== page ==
Hundreds of thousands of bits of space junk are orbiting the planet, according to NASA. And it's a huge problem. This animation depicts the distribution and movement of man-made objects orbiting Earth.NASA Orbital Debris Program Office at JSC
NASA Orbital Debris Program Office at JSC
What does space debris look like?
U.N. Security Council visits Haiti
Video shows shooting of Venezuelan protester David Vallenilla
Why we don't have a solar eclipse every month
Uncertainty whittles away hope for Cuban migrants
Guy Philippe gets nine years in U.S. prison
Elephants save baby after it falls into zoo enclosure pool
Venezuelan national guard opens fire on protesters
Protester shot by Venezuelan national guard during clash
How to recycle water in space
Residents react to London van attack
Panama offers proposal to group of stranded Cuban migrants
President Trump announces new Cuba policy (full speech)
Venezuela's opposition is asking demonstrators to shut down all traffic for two hours Friday to protest the point-blank shooting death by the national guard of a 22-year-old man identified as David Vallenilla on Thursday.
Guy Philippe, an elected Haitian senator and former police commander who eluded capture in Haiti for more than a decade, was sentenced to nine years in prison in Miami federal court on June 21, 2017 for accepting bribes to protect cocaine smugglers who used the island to ship drugs to the United States.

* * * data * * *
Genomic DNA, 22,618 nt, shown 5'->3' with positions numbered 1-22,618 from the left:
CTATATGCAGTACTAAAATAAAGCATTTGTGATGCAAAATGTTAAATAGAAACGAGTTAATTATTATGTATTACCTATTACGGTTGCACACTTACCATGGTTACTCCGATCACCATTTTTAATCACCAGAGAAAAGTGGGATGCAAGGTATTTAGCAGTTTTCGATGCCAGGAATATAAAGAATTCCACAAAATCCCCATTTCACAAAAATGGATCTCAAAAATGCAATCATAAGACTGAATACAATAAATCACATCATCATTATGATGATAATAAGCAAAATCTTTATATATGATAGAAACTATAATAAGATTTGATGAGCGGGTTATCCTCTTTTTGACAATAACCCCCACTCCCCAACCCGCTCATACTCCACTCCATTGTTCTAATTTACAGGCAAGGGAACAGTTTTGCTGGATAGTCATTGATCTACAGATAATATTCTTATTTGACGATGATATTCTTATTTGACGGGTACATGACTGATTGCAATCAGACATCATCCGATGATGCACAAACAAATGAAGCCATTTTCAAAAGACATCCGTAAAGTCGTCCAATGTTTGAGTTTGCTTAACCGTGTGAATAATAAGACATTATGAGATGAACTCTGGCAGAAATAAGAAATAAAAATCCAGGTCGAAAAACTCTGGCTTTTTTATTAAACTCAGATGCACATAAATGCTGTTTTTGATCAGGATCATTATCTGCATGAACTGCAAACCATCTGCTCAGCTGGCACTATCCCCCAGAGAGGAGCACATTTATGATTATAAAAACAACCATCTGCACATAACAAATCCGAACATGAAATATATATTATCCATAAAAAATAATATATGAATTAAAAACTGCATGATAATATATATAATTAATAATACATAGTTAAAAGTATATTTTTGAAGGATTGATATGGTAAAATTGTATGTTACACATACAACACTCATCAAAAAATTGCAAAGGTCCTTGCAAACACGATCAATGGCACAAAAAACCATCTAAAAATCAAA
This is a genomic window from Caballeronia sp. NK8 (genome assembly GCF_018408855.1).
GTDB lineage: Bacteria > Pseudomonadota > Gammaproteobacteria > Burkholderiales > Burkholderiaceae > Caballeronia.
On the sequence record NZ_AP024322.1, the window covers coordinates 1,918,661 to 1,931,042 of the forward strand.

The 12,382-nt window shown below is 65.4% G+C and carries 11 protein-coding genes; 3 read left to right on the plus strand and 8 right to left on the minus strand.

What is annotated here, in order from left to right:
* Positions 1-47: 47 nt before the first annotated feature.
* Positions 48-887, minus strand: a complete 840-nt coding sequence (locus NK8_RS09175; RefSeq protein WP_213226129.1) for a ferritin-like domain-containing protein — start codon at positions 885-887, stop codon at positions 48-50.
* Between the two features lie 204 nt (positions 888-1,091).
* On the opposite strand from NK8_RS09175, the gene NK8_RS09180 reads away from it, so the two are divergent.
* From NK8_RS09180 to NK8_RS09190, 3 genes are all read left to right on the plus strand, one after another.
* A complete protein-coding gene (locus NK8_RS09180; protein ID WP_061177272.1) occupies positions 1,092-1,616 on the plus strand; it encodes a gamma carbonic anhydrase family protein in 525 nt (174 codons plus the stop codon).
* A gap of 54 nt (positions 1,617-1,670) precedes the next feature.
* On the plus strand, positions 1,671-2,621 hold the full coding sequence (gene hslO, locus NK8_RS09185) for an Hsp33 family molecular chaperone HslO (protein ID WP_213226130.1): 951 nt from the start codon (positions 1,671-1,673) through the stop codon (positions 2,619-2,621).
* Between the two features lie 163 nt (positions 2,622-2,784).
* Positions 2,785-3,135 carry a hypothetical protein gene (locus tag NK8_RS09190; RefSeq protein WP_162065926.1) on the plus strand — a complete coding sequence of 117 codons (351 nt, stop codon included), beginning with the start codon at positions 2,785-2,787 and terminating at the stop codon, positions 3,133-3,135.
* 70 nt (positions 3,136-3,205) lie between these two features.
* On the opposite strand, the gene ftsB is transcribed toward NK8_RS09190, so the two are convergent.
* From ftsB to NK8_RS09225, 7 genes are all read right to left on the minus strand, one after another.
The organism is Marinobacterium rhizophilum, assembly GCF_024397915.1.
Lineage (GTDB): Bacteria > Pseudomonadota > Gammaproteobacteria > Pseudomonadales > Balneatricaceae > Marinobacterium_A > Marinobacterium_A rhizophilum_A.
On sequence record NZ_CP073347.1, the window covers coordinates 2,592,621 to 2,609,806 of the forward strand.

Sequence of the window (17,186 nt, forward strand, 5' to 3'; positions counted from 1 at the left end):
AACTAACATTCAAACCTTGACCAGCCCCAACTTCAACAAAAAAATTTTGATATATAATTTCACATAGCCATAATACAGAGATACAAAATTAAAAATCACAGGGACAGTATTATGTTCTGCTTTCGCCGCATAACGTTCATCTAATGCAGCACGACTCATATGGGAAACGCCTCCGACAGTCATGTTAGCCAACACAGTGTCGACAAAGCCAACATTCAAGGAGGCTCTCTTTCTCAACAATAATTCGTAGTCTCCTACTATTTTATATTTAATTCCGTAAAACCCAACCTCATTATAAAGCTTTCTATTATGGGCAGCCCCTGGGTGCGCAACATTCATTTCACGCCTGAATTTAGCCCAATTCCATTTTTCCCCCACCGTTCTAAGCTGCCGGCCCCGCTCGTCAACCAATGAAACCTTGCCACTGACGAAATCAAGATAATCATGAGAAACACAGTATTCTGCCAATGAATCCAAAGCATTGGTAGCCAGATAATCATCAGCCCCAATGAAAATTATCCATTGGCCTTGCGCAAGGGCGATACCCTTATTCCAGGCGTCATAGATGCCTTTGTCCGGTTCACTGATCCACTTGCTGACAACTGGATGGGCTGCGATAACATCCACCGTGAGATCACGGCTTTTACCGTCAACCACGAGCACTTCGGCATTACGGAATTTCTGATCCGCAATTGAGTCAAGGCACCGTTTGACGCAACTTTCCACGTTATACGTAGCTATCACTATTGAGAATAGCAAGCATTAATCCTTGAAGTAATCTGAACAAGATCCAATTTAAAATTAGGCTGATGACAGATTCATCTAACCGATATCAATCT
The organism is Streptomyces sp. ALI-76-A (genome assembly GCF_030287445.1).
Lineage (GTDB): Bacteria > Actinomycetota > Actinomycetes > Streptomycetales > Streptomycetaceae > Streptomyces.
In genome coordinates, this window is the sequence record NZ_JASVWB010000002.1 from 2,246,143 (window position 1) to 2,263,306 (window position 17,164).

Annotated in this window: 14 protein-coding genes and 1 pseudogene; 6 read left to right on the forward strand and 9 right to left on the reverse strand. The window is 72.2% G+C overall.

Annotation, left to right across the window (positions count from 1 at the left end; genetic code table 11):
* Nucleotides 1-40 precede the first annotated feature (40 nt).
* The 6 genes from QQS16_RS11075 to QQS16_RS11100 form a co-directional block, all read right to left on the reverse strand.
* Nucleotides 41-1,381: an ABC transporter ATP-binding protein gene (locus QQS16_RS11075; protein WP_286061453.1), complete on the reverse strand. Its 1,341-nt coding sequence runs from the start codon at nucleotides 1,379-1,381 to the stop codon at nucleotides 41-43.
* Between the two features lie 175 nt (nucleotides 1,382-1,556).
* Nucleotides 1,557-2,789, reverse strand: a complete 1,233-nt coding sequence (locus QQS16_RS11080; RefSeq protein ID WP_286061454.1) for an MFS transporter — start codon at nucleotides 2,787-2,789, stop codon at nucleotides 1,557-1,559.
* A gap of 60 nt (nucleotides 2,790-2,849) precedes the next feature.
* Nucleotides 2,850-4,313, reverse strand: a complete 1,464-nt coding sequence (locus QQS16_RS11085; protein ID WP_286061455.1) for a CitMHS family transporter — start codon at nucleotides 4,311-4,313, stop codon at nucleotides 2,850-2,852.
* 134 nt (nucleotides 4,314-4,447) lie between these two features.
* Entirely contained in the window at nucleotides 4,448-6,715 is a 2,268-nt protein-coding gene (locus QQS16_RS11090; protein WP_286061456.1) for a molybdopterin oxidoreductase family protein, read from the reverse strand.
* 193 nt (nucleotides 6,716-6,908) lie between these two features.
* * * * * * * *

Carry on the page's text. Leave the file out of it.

A video circulating on social media allegedly shows the moment a 17-year-old protester was shot by the Venezuelan national guard during a clash in the Altamira neighborhood of Caracas, Venezuela on June 19, 2017.
Nature has been recycling water on Earth for eons, and NASA is perfecting how to do it in space right now on the International Space Station. In constant operation for several years already, the Water Recovery System draws moisture from a number of sources to continuously provide astronauts with safe, clean drinking water.
President Donald Trump visited the Manuel Artime Theater in Miami on June 16, 2017 to announce changes to the U.S.'s policy toward Cuba. Sen. Marco Rubio, Gov. Rick Scott, and Vice President Mike Pence all spoke before Trump.
Longtime combat medics with Colombia’s FARC guerrillas are being offered the chance to get medical degrees in Cuba, now that a peace deal is ending the 50 year conflict. But first they have to pass high school.